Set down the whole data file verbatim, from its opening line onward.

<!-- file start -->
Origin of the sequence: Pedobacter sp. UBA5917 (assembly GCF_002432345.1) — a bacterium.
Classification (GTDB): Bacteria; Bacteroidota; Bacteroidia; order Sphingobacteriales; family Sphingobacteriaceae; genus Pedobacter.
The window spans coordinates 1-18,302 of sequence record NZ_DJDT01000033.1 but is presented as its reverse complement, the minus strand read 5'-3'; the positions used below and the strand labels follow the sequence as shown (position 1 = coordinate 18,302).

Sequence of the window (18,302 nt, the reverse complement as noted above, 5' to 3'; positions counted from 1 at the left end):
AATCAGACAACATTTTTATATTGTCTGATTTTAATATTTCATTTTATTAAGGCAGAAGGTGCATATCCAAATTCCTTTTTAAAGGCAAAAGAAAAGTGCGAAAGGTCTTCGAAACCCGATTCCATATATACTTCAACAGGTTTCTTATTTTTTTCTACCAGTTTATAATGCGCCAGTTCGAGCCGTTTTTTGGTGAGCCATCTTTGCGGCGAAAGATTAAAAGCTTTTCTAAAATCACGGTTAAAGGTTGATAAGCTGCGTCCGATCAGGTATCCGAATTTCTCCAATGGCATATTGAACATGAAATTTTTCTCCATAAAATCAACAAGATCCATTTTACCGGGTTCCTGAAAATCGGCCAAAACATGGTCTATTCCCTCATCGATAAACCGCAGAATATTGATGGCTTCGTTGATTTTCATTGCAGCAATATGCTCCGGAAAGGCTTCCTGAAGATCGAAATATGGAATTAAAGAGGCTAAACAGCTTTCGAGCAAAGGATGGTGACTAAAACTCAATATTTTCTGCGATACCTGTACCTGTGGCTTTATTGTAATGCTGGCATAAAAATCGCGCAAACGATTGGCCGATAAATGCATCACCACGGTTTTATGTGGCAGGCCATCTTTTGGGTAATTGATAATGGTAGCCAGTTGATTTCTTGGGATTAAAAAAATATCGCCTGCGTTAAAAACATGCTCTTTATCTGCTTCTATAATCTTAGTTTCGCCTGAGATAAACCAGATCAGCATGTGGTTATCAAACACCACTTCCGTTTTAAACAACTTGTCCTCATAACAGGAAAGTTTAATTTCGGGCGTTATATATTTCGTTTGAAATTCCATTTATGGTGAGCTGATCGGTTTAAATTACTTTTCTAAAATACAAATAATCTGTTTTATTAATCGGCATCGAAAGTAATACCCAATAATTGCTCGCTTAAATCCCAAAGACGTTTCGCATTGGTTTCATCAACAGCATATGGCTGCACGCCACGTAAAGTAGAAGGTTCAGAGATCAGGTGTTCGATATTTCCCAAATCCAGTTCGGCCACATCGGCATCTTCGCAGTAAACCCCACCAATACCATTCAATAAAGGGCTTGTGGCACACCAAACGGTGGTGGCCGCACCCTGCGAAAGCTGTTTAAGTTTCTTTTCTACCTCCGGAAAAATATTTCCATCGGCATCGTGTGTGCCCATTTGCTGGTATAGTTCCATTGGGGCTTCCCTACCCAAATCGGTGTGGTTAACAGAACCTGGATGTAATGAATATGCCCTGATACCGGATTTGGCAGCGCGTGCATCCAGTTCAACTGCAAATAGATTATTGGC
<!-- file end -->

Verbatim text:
Origin of the sequence: Pedobacter sp. UBA5917 (assembly GCF_002432345.1) — a bacterium.
Classification (GTDB): Bacteria; Bacteroidota; Bacteroidia; order Sphingobacteriales; family Sphingobacteriaceae; genus Pedobacter.
The window spans coordinates 1-18,302 of sequence record NZ_DJDT01000033.1 but is presented as its reverse complement, the minus strand read 5'-3'; the positions used below and the strand labels follow the sequence as shown (position 1 = coordinate 18,302).

Sequence of the window (18,302 nt, the reverse complement as noted above, 5' to 3'; positions counted from 1 at the left end):
AATCAGACAACATTTTTATATTGTCTGATTTTAATATTTCATTTTATTAAGGCAGAAGGTGCATATCCAAATTCCTTTTTAAAGGCAAAAGAAAAGTGCGAAAGGTCTTCGAAACCCGATTCCATATATACTTCAACAGGTTTCTTATTTTTTTCTACCAGTTTATAATGCGCCAGTTCGAGCCGTTTTTTGGTGAGCCATCTTTGCGGCGAAAGATTAAAAGCTTTTCTAAAATCACGGTTAAAGGTTGATAAGCTGCGTCCGATCAGGTATCCGAATTTCTCCAATGGCATATTGAACATGAAATTTTTCTCCATAAAATCAACAAGATCCATTTTACCGGGTTCCTGAAAATCGGCCAAAACATGGTCTATTCCCTCATCGATAAACCGCAGAATATTGATGGCTTCGTTGATTTTCATTGCAGCAATATGCTCCGGAAAGGCTTCCTGAAGATCGAAATATGGAATTAAAGAGGCTAAACAGCTTTCGAGCAAAGGATGGTGACTAAAACTCAATATTTTCTGCGATACCTGTACCTGTGGCTTTATTGTAATGCTGGCATAAAAATCGCGCAAACGATTGGCCGATAAATGCATCACCACGGTTTTATGTGGCAGGCCATCTTTTGGGTAATTGATAATGGTAGCCAGTTGATTTCTTGGGATTAAAAAAATATCGCCTGCGTTAAAAACATGCTCTTTATCTGCTTCTATAATCTTAGTTTCGCCTGAGATAAACCAGATCAGCATGTGGTTATCAAACACCACTTCCGTTTTAAACAACTTGTCCTCATAACAGGAAAGTTTAATTTCGGGCGTTATATATTTCGTTTGAAATTCCATTTATGGTGAGCTGATCGGTTTAAATTACTTTTCTAAAATACAAATAATCTGTTTTATTAATCGGCATCGAAAGTAATACCCAATAATTGCTCGCTTAAATCCCAAAGACGTTTCGCATTGGTTTCATCAACAGCATATGGCTGCACGCCACGTAAAGTAGAAGGTTCAGAGATCAGGTGTTCGATATTTCCCAAATCCAGTTCGGCCACATCGGCATCTTCGCAGTAAACCCCACCAATACCATTCAATAAAGGGCTTGTGGCACACCAAACGGTGGTGGCCGCACCCTGCGAAAGCTGTTTAAGTTTCTTTTCTACCTCCGGAAAAATATTTCCATCGGCATCGTGTGTGCCCATTTGCTGGTATAGTTCCATTGGGGCTTCCCTACCCAAATCGGTGTGGTTAACAGAACCTGGATGTAATGAATATGCCCTGATACCGGATTTGGCAGCGCGTGCATCCAGTTCAACTGCAAATAGATTATTGGC